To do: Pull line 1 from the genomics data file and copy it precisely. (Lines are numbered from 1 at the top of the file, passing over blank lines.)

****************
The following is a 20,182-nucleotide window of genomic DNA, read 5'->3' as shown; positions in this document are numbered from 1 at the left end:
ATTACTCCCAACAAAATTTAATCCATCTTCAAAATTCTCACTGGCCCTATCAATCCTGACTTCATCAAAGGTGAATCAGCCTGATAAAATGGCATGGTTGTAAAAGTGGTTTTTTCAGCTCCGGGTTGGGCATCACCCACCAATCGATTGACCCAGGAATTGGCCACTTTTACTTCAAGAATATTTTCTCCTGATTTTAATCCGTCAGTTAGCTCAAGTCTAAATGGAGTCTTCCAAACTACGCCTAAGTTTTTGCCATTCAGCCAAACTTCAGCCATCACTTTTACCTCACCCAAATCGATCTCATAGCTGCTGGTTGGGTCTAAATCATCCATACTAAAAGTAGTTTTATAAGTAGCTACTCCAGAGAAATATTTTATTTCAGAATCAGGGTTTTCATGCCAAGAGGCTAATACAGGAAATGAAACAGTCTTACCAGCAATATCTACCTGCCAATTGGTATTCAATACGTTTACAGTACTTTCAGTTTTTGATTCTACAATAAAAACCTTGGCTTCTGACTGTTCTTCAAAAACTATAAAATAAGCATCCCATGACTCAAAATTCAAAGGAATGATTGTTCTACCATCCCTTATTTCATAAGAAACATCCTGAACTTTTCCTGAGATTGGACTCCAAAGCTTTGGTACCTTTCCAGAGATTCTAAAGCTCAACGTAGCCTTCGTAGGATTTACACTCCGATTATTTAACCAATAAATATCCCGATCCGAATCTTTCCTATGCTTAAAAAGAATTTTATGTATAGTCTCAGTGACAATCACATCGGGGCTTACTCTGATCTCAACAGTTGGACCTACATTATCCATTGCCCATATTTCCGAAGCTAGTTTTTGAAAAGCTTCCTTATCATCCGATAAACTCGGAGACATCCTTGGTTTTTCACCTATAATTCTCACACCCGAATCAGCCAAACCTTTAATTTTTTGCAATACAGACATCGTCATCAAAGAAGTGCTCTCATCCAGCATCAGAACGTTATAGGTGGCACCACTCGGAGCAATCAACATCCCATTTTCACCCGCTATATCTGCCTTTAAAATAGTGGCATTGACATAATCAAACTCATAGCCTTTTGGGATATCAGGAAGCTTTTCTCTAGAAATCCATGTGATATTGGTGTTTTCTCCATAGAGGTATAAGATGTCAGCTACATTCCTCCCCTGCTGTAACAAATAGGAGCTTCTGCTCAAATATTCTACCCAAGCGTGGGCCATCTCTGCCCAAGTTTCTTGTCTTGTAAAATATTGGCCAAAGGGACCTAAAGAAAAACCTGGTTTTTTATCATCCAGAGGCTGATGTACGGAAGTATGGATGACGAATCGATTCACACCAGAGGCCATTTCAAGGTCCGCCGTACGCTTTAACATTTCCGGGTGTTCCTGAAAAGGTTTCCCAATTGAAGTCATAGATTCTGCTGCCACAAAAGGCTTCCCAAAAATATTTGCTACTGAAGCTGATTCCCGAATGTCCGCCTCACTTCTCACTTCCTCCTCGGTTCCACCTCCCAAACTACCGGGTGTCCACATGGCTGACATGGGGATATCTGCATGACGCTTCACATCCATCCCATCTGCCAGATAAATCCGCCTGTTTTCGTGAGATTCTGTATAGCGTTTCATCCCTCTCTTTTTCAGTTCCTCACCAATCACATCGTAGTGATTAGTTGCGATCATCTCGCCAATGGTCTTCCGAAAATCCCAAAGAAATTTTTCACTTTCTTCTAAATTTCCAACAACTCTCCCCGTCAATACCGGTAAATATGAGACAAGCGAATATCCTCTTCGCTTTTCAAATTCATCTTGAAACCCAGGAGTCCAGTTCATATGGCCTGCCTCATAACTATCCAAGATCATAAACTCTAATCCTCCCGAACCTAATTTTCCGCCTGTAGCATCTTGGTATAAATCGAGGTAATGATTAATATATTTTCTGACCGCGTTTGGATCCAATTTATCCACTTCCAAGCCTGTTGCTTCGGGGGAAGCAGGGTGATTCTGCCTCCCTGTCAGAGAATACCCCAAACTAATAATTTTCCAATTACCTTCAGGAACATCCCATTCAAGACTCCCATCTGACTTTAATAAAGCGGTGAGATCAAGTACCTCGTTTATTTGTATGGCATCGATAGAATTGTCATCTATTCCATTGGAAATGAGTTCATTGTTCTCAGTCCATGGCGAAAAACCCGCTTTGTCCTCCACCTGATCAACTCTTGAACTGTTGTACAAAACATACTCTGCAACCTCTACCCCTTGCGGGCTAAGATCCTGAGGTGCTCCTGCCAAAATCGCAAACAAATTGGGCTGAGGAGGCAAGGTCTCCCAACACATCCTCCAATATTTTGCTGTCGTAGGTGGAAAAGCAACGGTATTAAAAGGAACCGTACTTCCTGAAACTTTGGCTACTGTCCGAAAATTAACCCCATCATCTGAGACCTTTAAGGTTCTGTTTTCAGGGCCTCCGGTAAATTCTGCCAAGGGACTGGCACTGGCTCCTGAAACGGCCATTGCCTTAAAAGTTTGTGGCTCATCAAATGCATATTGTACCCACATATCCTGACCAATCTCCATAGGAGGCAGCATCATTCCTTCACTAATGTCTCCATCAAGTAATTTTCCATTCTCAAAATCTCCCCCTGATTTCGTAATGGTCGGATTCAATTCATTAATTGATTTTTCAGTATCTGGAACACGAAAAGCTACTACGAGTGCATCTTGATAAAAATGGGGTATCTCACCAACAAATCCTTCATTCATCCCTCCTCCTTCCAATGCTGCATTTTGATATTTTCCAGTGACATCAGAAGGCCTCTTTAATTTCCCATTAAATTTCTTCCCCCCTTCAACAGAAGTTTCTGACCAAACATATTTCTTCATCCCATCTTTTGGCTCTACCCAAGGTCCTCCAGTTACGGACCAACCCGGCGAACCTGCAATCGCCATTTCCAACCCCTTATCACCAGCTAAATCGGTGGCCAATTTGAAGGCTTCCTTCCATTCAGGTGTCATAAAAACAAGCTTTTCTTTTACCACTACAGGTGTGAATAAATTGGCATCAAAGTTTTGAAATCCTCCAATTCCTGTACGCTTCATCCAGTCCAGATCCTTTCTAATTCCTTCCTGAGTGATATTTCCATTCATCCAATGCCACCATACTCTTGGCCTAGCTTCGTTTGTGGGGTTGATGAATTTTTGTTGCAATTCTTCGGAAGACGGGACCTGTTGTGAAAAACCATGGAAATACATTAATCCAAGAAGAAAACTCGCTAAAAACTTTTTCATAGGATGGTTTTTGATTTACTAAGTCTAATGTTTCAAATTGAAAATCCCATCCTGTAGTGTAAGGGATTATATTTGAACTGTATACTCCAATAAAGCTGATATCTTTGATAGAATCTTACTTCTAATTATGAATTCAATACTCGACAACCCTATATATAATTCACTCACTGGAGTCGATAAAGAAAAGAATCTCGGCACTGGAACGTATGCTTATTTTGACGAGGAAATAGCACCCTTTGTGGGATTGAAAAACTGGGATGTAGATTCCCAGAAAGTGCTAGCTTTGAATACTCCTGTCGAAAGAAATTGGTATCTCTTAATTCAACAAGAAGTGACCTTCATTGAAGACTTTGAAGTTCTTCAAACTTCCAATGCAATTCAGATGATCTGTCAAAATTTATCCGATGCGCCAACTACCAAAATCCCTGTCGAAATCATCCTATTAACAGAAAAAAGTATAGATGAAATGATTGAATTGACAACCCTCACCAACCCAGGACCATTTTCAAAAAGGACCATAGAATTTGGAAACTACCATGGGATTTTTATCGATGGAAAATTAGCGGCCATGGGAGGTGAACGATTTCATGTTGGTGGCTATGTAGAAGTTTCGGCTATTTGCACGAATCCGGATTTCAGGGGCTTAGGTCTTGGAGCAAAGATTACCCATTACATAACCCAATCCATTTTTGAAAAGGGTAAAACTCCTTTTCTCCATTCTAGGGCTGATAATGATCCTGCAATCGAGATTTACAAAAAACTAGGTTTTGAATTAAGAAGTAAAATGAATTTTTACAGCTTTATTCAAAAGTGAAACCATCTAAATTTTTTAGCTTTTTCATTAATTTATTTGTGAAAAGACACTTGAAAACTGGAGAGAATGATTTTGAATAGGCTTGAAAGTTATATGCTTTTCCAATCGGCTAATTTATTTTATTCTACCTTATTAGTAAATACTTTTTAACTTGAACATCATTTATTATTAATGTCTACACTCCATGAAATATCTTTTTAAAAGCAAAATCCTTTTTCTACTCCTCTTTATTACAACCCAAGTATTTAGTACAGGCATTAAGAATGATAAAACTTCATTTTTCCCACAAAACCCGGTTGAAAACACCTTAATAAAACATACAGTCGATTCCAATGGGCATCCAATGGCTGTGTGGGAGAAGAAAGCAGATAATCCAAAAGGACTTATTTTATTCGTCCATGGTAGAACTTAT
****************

The following is a 20,182-nucleotide window of genomic DNA, read 5'->3' as shown; positions in this document are numbered from 1 at the left end: